Component maker FSA revealed its long-awaited electronic shifting system at the Tour de France today.
FSA has been threatening to release a full groupset for years, and triathletes have been able to buy the FSA Vision Metron group for a while, but nobody's seen a complete road bike shifting system from the Italian/Taiwanese component maker — until now.
Last year an FSA spokesperson confirmed to road.cc that the company was working on an 11-speed electronic road groupset. The folks at Global Cycling Network shot this footage of it on Etixx-Quick Step rider Michał Kwiatkowski's Specialized Tarmac at the Tour.
Details are currently scarce. The system appears to have no wires connecting the shifters to the derailleurs, but there are wires between the derailleurs. That's different from SRAM's fully-wireless system. It may be that FSA's engineers have decided it's simpler to have to charge just one battery at a time to power the shifting, rather than two, or it's easier to have the rear mech communicate its position this way so that the front can trim itself to avoid chain rub.
The parts are clearly genuine prototypes, rather than being first-batch production with liability-avoiding stickers as some manufacturers have been known to do. That means there's no clue to when you'll be able to buy this system.
We contacted FSA to ask for more details but didn't get much joy, predictably.
"We confirm the teams are testing some prototypes and the results are good," said FSA's Gloria Radaelli. "I’m sorry but at this stage, we can’t give any other details about our groupset."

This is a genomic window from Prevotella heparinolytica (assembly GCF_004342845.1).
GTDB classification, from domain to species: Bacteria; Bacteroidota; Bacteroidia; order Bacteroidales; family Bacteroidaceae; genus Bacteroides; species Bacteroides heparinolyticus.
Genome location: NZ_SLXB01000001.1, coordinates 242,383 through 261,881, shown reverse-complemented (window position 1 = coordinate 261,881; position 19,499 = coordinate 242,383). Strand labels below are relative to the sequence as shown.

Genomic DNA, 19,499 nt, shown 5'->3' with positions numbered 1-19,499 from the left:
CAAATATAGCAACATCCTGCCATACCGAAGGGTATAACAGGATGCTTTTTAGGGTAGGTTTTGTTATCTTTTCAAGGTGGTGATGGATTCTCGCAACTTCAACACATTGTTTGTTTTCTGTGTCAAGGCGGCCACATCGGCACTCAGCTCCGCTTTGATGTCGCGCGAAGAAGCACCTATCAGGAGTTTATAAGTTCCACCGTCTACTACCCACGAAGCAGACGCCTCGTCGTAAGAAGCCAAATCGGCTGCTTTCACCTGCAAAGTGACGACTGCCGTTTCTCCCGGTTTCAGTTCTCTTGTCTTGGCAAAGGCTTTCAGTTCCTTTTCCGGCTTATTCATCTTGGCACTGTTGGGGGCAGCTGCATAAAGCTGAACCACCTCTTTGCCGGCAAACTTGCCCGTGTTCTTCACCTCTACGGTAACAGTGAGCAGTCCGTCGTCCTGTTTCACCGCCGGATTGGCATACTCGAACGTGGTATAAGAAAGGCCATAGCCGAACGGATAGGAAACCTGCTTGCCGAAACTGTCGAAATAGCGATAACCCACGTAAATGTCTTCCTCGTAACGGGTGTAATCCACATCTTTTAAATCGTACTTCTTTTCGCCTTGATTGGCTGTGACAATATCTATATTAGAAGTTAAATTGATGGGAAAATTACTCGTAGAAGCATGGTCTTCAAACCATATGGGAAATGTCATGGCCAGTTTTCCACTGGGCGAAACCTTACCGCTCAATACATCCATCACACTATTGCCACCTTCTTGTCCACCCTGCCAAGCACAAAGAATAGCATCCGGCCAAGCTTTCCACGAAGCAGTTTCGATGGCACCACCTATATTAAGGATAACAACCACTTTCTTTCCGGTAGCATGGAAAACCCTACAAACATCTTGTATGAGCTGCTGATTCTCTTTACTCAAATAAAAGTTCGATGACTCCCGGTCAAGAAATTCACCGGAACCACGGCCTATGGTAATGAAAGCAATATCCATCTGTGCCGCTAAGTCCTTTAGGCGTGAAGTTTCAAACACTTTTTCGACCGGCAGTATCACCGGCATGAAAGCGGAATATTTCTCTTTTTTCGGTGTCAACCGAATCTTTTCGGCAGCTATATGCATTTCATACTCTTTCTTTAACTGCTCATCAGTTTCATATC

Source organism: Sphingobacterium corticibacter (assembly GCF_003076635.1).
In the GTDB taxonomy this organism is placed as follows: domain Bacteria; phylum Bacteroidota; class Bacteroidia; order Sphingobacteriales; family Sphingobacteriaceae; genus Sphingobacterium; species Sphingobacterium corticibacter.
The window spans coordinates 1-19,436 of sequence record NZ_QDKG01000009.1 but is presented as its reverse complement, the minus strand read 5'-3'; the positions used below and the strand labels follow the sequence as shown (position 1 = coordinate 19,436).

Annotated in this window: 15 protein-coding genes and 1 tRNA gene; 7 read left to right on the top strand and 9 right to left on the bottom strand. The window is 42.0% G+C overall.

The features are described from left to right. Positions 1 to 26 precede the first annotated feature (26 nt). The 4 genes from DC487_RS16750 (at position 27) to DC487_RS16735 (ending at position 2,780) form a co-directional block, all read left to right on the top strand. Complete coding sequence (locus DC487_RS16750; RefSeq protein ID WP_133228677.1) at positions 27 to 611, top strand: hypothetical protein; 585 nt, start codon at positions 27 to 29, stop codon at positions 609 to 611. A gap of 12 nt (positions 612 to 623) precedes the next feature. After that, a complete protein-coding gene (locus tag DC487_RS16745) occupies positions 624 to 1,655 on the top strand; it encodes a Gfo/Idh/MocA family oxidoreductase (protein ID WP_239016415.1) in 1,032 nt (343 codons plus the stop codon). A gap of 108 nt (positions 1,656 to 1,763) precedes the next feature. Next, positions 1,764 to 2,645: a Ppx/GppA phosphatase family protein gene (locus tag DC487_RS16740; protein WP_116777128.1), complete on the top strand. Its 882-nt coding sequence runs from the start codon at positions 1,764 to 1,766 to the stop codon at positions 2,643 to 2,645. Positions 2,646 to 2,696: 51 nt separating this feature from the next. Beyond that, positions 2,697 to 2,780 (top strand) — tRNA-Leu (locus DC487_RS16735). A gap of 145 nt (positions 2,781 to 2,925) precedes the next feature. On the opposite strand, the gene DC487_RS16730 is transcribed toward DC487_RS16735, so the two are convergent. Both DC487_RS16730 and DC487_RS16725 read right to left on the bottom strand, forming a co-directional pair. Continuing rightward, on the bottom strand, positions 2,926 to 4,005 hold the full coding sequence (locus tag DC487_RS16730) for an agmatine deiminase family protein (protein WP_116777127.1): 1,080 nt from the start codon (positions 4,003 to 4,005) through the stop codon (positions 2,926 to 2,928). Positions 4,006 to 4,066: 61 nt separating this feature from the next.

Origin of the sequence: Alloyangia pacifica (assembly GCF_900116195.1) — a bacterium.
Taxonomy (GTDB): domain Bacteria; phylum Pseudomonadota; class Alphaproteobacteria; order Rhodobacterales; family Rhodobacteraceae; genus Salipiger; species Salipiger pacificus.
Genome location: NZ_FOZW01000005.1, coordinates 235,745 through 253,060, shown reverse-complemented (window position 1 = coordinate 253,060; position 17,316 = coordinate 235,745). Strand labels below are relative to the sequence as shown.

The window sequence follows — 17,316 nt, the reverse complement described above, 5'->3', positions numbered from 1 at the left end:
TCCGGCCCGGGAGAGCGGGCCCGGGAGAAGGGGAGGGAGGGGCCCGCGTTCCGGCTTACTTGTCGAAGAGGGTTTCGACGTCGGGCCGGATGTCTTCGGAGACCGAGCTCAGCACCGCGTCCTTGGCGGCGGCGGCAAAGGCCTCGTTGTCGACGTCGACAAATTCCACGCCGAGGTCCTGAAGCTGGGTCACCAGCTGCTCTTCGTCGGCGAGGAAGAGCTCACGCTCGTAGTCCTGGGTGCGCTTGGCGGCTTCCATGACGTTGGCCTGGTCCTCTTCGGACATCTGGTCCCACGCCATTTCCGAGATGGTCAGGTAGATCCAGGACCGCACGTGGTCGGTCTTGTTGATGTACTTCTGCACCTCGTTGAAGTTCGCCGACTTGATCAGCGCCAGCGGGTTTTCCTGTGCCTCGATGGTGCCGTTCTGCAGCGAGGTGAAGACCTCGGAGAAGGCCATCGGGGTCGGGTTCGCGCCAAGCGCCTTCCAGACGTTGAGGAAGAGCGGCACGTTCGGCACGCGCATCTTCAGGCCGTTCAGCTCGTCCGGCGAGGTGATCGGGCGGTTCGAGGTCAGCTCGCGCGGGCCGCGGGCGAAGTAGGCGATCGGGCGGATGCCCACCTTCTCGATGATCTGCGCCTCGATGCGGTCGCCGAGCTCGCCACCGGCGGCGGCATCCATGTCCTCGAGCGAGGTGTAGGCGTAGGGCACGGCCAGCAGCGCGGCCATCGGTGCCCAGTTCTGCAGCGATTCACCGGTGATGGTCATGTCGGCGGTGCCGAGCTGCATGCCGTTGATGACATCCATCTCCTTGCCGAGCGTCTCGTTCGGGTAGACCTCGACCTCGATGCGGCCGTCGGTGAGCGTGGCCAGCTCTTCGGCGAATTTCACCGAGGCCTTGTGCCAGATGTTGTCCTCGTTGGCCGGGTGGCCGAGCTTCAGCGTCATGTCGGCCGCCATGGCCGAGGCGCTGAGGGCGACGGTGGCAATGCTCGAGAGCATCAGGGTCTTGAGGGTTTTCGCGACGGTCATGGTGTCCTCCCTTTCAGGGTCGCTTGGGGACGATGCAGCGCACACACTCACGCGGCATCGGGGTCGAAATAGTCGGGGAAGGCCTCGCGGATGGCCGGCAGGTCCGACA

As well as Etixx-Quick Step, the teams testing the FSA groupset are Tinkoff-Saxo, Cofidis and Bora-Argon18.
The front derailleur features Flaschenblinkenlights, which hints that there's more going on than just a motor to move the cage
That's a cable, but there aren't any at the shifters. What's going on?
Acknowledged by the Telegraph as a leading cycling journalist, John Stevenson has been writing about bikes and cycling for over 30 years since discovering that people were mug enough to pay him for it rather than expecting him to do an honest day's work.
He was heavily involved in the mountain bike boom of the late 1980s as a racer, team manager and race promoter, and that led to writing for Mountain Biking UK magazine shortly after its inception. He got the gig by phoning up the editor and telling him the magazine was rubbish and he could do better. Rather than telling him to get lost, MBUK editor Tym Manley called John’s bluff and the rest is history.
Since then he has worked on MTB Pro magazine and was editor of Maximum Mountain Bike and Australian Mountain Bike magazines, before switching to the web in 2000 to work for CyclingNews.com. Along with road.cc editor Tony Farelly, John was on the launch team for BikeRadar.com and subsequently became editor in chief of Future Publishing’s group of cycling magazines and websites, including Cycling Plus, MBUK, What Mountain Bike and Procycling.
John has also written for Cyclist magazine, edited the BikeMagic website and was founding editor of TotalWomensCycling.com before handing over to someone far more representative of the site's main audience.
He joined road.cc in 2013 and these days he lives in Cambridge where the lack of hills is more than made up for by the headwinds.